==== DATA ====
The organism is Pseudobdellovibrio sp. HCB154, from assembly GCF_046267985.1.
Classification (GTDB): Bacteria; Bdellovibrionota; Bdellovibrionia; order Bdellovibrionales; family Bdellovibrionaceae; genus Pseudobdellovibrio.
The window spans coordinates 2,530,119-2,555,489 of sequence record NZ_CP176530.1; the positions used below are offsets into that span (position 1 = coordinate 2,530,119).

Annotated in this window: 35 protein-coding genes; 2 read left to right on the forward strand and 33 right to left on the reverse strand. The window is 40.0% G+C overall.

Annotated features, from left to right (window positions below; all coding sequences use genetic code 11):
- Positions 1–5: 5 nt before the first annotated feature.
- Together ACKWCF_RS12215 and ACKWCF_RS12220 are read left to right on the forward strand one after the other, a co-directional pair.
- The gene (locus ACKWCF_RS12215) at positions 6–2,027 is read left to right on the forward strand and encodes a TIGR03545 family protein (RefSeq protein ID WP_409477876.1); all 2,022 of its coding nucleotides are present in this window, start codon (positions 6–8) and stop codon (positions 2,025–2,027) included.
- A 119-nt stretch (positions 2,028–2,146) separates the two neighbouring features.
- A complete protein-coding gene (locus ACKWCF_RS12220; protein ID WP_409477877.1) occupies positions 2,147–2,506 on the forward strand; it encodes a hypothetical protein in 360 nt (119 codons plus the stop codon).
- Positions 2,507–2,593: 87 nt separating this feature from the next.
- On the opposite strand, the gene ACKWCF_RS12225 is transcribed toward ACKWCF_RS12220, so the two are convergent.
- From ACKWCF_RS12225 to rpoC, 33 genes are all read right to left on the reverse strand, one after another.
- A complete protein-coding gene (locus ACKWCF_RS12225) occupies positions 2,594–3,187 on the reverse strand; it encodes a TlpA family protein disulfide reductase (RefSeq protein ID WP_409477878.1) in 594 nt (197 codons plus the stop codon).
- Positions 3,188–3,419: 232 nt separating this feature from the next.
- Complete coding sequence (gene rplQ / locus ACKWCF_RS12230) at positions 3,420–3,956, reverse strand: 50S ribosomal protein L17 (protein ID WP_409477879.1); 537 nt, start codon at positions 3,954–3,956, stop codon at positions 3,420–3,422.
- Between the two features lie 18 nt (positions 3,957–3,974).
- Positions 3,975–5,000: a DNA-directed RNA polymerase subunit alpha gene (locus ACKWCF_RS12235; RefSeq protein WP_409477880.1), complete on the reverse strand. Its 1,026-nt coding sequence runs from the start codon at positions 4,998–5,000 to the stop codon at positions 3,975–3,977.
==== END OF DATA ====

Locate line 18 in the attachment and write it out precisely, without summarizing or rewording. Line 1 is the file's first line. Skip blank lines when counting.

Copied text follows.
- Positions 3,975–5,000: a DNA-directed RNA polymerase subunit alpha gene (locus ACKWCF_RS12235; RefSeq protein WP_409477880.1), complete on the reverse strand. Its 1,026-nt coding sequence runs from the start codon at positions 4,998–5,000 to the stop codon at positions 3,975–3,977.